Monitoring services quickstart

This document describes how to use the Kubernetes Administration Dashboard and Grafana. Kubernetes Dashboard enables the cluster administrator to get overall health of the cluster and get details of each node, pod and service that is part of the cluster.

Refer to https://kubernetes.io/docs for other administration commands.

Grafana provides a UI to monitor cluster resource usage (CPU, RAM, etc), giving admins a quick way to understand cluster utilization over time.

Enabling the kubernetes admin dashboard and grafana monitoring UI

The kubernetes admin dashboard can be enabled by configuring a port for it to run on. This port can be configured the same way as any ODAS service port, by using the OKERA_PORT_CONFIGURATAION environment variable.

To enable the dashboard, set kubernetes_dashboard:admin_ui to be greater than zero. To enable grafana, set grafana:ui to be greater than zero.

Example: to start the k8s dashboard on port 10001 and the grafana UI on port 10000:

export OKERA_PORT_CONFIGURATION="$OKERA_PORT_CONFIGURATION,kubernetes_dashboard:admin_ui:10001"
export OKERA_PORT_CONFIGURATION="$OKERA_PORT_CONFIGURATION,grafana:ui:10000"

The services can be enabled independently. By default, neither service is enabled.

When enabled, both services are available on any cluster nodes at the configured port. Note that the k8s dashboard runs with SSL enabled (https) and grafana does not (http).

Getting the admin endpoints and credentials

To get the endpoints and auto-generated credentials, run admin-info on the cluster from ocadm.

$ ocadm clusters admin-info [CLUSTER ID]
Example:
$ ocadm clusters admin-info 3

The output looks like below.

{
    "kubernetes-master": "10.1.10.178",
    "grafana-ui": "http://10.1.10.178:10000",
    "kubernetes-dashboard": "https://10.1.10.178:10001",
    "dashboard-admin-token": "eyJhbGciOiJSUzI1NiIsInR5cCI6IkpXVCJ9.eyJpc3MiOiJrdWJlcm5ldGVzL3NlcnZpY2VhY2NvdW50Iiwia3ViZXJuZXRlcy5pby9zZXJ2aWNlYWNjb3VudC9uYW1lc3BhY2UiOiJrdWJlLXN5c3RlbSIsImt1YmVybmV0ZXMuaW8vc2VydmljZWFjY291bnQvc2VjcmV0Lm5hbWUiOiJhZG1pbi11c2VyLXRva2VuLWNybXcxIiwia3ViZXJuZXRlcy5pby9zZXJ2aWNlYWNjb3VudC9zZXJ2aWNlLWFjY291bnQubmFtZSI6ImFkbWluLXVzZXIiLCJrdWJlcm5ldGVzLmlvL3NlcnZpY2VhY2NvdW50L3NlcnZpY2UtYWNjb3VudC51aWQiOiJlYjAyYWZlNC00NzBkLTExZTgtYjY2My0wMjY2OTBkNWEyY2MiLCJzdWIiOiJzeXN0ZW06c2VydmljZWFjY291bnQ6a3ViZS1zeXN0ZW06YWRtaW4tdXNlciJ9.N_8CqLphJwawm0oazVepaSD7PqN1HBzAsy4lbdHXTpdwAPyrRHJV_lM4_VloZMq9Wbpe2npqtG7aSTgyK1ESryRt0ReT3H_JnnUSQ4t-UU1OugfTDQ5Fh6w-at7EAjxAM8_HTdpB71Hz_LkACslHKWE2tRtyyKVcZ_Lrdxg8lYzcdG2Si4-qctbc69R-mjks08yzghLK1mWJh8PQhI_peBG7qELq7BxlNqsvSLL46POErTFN8hlKCyV7wN7RsLZSTSVOyikPFbSKojjCcyo2GEuAI5n2ZidACnwdekJrZOKjXs2_ZwifLIVmxSDEw6UjTqUHnaumgoym6K7v7Nc6Gw"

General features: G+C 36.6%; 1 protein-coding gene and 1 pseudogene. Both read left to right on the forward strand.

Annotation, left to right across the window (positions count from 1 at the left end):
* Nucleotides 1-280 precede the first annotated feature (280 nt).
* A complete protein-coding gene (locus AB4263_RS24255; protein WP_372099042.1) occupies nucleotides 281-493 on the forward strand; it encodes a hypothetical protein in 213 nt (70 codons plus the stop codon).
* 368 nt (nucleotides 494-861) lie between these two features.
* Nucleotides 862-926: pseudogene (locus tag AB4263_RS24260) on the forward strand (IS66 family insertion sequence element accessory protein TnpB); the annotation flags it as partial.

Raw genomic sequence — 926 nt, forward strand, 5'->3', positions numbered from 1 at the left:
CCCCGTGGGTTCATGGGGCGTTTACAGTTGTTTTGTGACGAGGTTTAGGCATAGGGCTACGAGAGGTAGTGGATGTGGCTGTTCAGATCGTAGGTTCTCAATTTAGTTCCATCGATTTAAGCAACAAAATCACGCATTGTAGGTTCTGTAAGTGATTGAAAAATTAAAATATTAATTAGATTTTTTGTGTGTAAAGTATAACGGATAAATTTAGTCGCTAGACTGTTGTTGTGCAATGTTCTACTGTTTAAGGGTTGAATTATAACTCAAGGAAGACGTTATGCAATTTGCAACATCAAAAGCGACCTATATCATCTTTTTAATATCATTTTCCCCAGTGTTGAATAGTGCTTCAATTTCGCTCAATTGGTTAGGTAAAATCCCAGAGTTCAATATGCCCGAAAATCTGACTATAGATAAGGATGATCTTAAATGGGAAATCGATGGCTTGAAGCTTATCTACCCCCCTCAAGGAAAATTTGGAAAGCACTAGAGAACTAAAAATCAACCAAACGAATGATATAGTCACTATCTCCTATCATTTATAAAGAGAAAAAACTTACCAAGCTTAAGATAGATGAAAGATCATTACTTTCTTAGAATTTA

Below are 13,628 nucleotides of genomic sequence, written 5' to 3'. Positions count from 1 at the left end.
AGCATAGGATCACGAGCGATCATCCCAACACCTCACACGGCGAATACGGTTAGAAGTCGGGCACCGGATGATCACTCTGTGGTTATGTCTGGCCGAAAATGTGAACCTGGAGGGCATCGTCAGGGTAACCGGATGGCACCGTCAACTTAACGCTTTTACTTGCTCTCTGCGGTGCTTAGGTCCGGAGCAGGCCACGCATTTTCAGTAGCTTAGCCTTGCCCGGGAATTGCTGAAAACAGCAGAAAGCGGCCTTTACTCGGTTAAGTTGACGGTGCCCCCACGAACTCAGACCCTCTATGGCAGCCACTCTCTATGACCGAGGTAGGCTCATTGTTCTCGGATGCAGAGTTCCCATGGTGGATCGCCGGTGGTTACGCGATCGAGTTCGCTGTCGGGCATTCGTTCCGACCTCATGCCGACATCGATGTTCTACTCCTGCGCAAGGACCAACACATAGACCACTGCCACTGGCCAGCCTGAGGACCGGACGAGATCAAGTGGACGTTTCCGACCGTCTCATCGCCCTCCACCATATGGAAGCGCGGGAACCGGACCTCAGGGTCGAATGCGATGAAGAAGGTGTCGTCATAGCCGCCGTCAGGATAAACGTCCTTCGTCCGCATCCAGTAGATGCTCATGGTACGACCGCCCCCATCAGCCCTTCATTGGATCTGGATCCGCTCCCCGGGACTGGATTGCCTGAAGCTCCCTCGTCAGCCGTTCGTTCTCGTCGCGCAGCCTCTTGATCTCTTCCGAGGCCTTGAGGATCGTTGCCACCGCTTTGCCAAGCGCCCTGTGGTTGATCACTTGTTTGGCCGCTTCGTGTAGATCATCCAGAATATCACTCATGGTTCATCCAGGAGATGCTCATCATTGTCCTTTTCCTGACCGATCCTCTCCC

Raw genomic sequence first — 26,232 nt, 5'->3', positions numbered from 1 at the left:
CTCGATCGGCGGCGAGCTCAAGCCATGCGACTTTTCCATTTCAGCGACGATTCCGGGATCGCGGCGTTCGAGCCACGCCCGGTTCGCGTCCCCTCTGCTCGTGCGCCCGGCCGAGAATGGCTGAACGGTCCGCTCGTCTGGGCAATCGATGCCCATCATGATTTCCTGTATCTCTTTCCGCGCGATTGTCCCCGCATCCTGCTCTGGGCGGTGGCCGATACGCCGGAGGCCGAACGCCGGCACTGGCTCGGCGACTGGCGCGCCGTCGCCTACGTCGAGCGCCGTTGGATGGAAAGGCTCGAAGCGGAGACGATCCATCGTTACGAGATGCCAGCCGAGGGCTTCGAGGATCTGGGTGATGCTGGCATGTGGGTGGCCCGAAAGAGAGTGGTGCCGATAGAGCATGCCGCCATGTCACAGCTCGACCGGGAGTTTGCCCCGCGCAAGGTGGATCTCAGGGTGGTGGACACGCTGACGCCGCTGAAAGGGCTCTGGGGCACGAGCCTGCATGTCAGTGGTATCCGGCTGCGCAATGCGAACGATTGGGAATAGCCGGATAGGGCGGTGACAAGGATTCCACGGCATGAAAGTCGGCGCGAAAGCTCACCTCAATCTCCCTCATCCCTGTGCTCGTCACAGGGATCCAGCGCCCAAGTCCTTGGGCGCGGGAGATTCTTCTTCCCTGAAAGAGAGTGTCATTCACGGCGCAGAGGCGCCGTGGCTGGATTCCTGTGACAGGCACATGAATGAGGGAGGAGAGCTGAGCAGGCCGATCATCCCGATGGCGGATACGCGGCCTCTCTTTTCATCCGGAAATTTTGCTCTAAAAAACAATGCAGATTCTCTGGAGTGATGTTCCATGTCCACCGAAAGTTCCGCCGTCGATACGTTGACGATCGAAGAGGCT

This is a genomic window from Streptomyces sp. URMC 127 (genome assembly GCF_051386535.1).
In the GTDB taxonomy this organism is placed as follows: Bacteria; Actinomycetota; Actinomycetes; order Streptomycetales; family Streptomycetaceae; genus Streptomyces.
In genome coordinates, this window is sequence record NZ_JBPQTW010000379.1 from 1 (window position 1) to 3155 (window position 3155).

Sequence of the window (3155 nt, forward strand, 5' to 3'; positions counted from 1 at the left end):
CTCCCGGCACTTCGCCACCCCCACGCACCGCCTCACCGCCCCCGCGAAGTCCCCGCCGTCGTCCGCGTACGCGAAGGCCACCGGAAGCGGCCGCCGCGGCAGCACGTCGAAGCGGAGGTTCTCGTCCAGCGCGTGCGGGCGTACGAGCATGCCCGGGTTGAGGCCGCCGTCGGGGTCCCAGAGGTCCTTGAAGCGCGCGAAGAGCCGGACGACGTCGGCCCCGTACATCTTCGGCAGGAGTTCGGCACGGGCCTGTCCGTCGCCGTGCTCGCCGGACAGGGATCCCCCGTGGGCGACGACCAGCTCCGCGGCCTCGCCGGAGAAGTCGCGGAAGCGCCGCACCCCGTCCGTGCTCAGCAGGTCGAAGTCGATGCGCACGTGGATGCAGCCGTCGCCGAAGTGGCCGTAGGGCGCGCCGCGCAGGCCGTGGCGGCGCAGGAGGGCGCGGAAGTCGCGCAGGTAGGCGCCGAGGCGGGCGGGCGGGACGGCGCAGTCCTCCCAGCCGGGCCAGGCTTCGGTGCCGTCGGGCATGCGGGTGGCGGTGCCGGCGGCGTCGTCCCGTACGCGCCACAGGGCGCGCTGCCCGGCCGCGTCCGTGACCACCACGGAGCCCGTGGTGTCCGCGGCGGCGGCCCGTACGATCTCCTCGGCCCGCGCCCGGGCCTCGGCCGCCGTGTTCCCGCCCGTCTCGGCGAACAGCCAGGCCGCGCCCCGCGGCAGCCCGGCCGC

}

Logging into the dashboard

Using your favorite browser go to the dashboard URL. It will prompt you for login credentials.

Example: https://10.1.10.178:10001

Select “Token” and enter the token string from above to login to the dashboard.

The dashboard requires privileges to login as it allows the logged in user to restart services, looks at configs and look at logs. Aside from being able to change the state of the running cluster, the configs and logs may have credentials. When the k8s dashboard is installed, ODAS automatically creates an dashboard admin user and admin-info returns the token for that user. It is not recommended to share this token to non-admin users of the system.

The grafana UI does not require login credentials as the UI is read-only and we do not consider any of it to be privileged.

Basic dashboard navigation

The navigation panel on the left connects to the default namespace. ODAS services are launched in this namespace. kube-system namespace will show the Kubernetes system pods and services.

Kubernetes deploys and schedules containers in groups called pods. A pod typically has one or more containers that provides an ODAS service.

You may use the dashboard ui to list the various ODAS services and confirm that the desired number of pods is running for each service. Typically, you would run one cerebro-planner pod and several cerebro-worker pods depending on your workload needs.

For example, a 10-node ODAS cluster would have the following pods:

  • 2 canary pod
  • 1 cerebro-catalog pod
  • 2 cdas-rest-server pod
  • 1 zookeeper pod
  • 1 cerebro-planner pod
  • 10 cerebro-worker pods

Let’s try a few of sample dashboard operations:

  1. Keeping the namespace as default, click on Deployments on the left navigation panel. Makes sure that all ODAS services are running. This should include cerebro-catalog, cerebro-web, and cerebro-planner.
  2. Click on Pods on the left navigation panel Make sure that the list is similar to the example above, including the desired number of pods.
  3. Click on Pods. Scroll to the right of the cerebro-planner pod and click on the icon with small horizontal bars. This will show the logs in a separate tab/window on your browser. The logs are a quick way to detect any issues with the pod.

Additional Information

Refer to Kubernetes documentation and tutorials for much more.